Inside the Central Processing Unit (CPU) of Modern Computer

Ever wondered how does a CPU actually work? What is inside the CPU? How does a computer work? Let's talk about it. 

The Central Processing Unit (CPU) is the brain of a computer, containing all the circuitry needed to process input, store data, and output results. The CPU is constantly following instructions of computer programs that tell it which data to process and how to process it. Without a CPU, we could not run programs on a computer. For example, a simple calculator program might instruct the CPU to take two numbers, 2 and 2, add them, and send back the result. The CPU can process those instructions easily, thanks to a control unit that knows how to interpret program instructions and an Arithmetic Logic Unit (ALU) that knows how to add numbers. With the control unit and ALU combined, the CPU can process much more complex programs than a simple calculator.

How does a CPU actually work?

The CPU has two major components.

The Arithmetic and Logic Unit (ALU) - executes the actual instructions. It knows how to add or multiply numbers, compare data, or convert data into different internal formats.
The Control Unit - does the “housekeeping” i.e. ensures that the instructions are processed on time, in the proper sequence, and operate on the correct data.

CPU two major components

Inside the CPU:

Inside the Centra Processing Unit (CPU)

At the hardware level, a CPU is an integrated circuit, also known as a chip. An integrated circuit "integrate millions or billions of tiny electrical parts, arranging them into circuits and fitting them all into a compact box.

The Motherboard is the main circuit board for the computer, containing both soldered, nonremovable components along with sockets or slots for components that can be removed. The motherboard holds the CPU, RAM and ROM chips, etc.

A motherboard (also called mainboard, main circuit board, or mobo) is the main printed circuit board (PCB) in general-purpose computers and other expandable systems. It holds and allows communication between many of the crucial electronic components of a system, such as the central processing unit (CPU) and memory, and provides connectors for other peripherals. Unlike a backplane, a motherboard usually contains significant sub-systems, such as the central processor, the chipset's input/output and memory controllers, interface connectors, and other components integrated for general use.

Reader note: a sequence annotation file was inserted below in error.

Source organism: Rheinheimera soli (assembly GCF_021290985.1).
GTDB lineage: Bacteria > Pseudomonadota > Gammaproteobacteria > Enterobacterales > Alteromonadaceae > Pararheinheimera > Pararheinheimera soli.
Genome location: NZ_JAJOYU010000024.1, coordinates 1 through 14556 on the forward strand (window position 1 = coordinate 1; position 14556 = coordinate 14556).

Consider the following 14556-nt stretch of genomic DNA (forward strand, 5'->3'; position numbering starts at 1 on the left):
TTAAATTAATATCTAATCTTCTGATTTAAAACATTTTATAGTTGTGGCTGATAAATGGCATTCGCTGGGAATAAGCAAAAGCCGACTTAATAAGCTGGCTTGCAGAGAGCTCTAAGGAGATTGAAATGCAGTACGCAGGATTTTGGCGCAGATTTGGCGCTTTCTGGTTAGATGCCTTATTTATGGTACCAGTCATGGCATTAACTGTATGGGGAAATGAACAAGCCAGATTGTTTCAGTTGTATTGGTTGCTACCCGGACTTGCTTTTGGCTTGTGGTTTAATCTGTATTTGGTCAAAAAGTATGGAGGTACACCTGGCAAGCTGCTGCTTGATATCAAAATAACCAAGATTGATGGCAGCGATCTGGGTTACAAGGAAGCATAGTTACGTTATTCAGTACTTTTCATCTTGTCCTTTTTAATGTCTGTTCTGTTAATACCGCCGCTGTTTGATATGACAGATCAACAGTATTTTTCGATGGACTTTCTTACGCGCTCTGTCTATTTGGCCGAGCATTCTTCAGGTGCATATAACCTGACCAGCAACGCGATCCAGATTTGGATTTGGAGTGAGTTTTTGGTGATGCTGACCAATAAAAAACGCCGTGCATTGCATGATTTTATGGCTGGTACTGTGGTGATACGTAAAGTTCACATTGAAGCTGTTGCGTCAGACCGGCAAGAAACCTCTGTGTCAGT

motherboard components

Motherboard means specifically a PCB with expansion capabilities. As the name suggests, this board is often referred to as the "mother" of all components attached to it, which often include peripherals, interface cards, and daughterboards: sound cards, video cards, network cards, host bus adapters, TV tuner cards, IEEE 1394 cards; and a variety of other custom components. Similarly, the term mainboard describes a device with a single board and no additional expansions or capability, such as controlling boards in laser printers, television sets, washing machines, mobile phones, and other embedded systems with limited expansion abilities.


Disk drives:-

The disk drive is the most popular secondary storage device, and is found in both mainframe and microcomputer environments. The central mechanism of the disk drive is a flat disk, coated with a magnetizable substance. As this disk rotates, information can be read from or written to it by means of a head. The head is fixed on an arm and can move across the radius of the disk. Each position of the arm corresponds to a “track” on the disk, which can be visualized as one concentric circle of magnetic data. The data on a track is read sequentially as the disk spins underneath the head.

Magnetic tape:-

While disk and optical storage have overtaken magnetic tape as the most popular method of storing data in a computer, tape is still used occasionally – in particular for keeping archive copies of important files.
Magnetic Tape
The main drawback of magnetic tape is that it is not very efficient for accessing data in any way other than strictly sequential order. As an illustration, compare a CD player (which can skip to any track almost instantly) with a music tape recorder (which has to wind the tape all the way through if one wants to listen to a song near the end). In computer terms, the ability to access any record, track, or even part within a song directly is called the direct access method. In the case of the tape recorder one may have to wind laboriously through the tape until one reaches the song required – this is referred to as the sequential access method.

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